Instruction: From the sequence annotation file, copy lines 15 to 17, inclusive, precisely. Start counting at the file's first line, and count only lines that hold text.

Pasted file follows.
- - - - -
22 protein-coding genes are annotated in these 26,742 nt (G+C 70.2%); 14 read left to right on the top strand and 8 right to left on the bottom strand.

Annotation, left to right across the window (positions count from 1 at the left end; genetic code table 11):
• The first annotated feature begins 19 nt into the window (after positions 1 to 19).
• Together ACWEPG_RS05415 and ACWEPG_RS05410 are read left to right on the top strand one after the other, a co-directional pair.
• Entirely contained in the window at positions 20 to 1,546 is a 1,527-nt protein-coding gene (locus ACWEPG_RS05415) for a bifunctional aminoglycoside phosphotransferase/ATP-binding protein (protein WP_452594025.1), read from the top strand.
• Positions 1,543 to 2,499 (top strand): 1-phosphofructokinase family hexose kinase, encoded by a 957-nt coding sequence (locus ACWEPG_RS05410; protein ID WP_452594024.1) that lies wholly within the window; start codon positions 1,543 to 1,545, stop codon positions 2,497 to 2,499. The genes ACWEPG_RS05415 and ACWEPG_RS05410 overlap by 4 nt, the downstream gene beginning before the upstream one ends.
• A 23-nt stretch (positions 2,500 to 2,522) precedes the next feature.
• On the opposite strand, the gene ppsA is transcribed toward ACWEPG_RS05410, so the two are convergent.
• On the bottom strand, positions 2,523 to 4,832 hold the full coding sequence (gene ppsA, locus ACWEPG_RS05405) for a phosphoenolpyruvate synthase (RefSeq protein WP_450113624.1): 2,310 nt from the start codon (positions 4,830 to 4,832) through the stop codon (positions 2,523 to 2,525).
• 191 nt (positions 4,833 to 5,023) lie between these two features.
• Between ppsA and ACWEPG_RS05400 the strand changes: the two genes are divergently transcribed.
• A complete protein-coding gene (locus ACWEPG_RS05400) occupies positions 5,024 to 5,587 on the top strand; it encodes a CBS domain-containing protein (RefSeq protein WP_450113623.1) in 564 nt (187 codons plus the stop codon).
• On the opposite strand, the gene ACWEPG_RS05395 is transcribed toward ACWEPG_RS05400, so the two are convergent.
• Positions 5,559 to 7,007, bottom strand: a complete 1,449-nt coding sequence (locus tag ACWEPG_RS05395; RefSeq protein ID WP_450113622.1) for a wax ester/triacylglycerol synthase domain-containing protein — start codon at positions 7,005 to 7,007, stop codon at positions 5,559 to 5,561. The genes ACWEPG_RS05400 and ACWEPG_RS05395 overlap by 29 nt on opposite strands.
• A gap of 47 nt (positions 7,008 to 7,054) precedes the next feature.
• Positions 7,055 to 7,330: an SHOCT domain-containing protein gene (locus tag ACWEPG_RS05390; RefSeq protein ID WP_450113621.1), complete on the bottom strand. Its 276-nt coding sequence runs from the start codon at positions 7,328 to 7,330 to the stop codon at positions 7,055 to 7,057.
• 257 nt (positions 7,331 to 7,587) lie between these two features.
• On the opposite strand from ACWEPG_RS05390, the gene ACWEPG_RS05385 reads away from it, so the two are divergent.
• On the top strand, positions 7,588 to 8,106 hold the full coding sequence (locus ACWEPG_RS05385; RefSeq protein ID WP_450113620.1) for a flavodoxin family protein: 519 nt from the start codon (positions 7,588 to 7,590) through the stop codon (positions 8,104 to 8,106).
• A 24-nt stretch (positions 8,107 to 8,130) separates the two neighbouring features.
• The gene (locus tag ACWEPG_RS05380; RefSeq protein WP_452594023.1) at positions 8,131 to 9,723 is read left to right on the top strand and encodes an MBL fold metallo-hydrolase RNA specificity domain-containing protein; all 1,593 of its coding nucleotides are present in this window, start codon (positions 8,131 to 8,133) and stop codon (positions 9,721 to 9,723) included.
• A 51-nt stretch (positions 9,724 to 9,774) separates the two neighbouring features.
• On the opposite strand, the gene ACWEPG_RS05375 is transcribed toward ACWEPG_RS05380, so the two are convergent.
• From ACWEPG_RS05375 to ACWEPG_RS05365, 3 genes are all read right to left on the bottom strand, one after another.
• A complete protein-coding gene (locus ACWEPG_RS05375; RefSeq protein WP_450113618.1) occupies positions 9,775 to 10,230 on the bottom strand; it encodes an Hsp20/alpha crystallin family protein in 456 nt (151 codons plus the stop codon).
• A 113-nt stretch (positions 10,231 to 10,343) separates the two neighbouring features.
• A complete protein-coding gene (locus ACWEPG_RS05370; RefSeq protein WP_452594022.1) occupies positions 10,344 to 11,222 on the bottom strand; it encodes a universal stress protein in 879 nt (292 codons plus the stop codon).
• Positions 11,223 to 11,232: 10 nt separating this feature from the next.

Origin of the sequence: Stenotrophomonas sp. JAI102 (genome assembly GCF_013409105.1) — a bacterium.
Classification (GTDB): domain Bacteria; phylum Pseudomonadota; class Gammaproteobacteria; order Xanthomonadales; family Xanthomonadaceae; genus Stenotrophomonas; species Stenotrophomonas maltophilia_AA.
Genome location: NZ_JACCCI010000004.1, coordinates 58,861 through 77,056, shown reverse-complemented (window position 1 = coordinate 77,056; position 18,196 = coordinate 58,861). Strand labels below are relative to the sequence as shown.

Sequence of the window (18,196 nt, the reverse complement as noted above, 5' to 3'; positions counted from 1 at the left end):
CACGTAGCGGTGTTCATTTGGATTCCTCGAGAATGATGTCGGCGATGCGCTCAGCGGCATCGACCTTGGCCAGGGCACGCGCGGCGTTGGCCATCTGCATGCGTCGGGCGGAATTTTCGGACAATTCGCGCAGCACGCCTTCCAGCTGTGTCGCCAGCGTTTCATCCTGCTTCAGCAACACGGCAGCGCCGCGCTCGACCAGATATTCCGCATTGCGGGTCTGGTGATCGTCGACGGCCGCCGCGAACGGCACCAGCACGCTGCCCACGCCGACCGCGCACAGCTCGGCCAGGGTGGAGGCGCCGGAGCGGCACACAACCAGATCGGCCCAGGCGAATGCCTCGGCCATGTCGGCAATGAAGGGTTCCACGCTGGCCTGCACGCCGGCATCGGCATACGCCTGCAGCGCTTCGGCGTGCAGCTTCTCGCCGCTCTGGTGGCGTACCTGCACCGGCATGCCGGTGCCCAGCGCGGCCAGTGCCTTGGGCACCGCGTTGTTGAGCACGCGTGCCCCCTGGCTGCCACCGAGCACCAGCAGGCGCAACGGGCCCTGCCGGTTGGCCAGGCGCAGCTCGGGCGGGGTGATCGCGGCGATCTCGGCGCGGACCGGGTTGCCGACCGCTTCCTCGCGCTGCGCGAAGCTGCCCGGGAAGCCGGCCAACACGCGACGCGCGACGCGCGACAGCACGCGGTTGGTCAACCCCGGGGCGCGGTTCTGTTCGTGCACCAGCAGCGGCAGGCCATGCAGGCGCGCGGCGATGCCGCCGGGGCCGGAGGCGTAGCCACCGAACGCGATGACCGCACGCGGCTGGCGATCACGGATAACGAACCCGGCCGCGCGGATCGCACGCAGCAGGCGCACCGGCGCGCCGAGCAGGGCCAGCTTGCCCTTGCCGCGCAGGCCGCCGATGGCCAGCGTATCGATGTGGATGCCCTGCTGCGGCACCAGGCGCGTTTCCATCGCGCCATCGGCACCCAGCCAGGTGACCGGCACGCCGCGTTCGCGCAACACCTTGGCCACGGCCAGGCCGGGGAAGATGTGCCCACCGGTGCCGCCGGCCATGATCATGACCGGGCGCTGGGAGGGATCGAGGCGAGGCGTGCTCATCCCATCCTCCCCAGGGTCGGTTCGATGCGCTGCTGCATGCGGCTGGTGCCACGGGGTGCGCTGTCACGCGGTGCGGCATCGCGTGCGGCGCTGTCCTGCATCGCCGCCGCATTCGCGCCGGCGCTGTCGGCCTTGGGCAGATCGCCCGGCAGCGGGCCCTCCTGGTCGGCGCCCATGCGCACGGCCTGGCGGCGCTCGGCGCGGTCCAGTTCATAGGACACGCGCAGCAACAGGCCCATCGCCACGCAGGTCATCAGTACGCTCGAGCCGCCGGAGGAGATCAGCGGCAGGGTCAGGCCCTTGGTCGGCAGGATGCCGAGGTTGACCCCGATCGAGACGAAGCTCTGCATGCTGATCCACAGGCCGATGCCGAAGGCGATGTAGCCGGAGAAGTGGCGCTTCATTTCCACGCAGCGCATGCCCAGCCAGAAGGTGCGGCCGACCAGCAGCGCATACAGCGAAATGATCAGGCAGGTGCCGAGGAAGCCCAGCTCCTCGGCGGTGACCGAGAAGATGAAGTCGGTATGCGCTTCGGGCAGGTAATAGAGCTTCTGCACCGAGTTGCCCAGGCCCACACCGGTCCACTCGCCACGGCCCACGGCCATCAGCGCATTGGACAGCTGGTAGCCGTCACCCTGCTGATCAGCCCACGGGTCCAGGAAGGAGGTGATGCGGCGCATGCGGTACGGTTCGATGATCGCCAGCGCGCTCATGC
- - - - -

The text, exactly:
• A gap of 47 nt (positions 7,008 to 7,054) precedes the next feature.
• Positions 7,055 to 7,330: an SHOCT domain-containing protein gene (locus tag ACWEPG_RS05390; RefSeq protein ID WP_450113621.1), complete on the bottom strand. Its 276-nt coding sequence runs from the start codon at positions 7,328 to 7,330 to the stop codon at positions 7,055 to 7,057.
• 257 nt (positions 7,331 to 7,587) lie between these two features.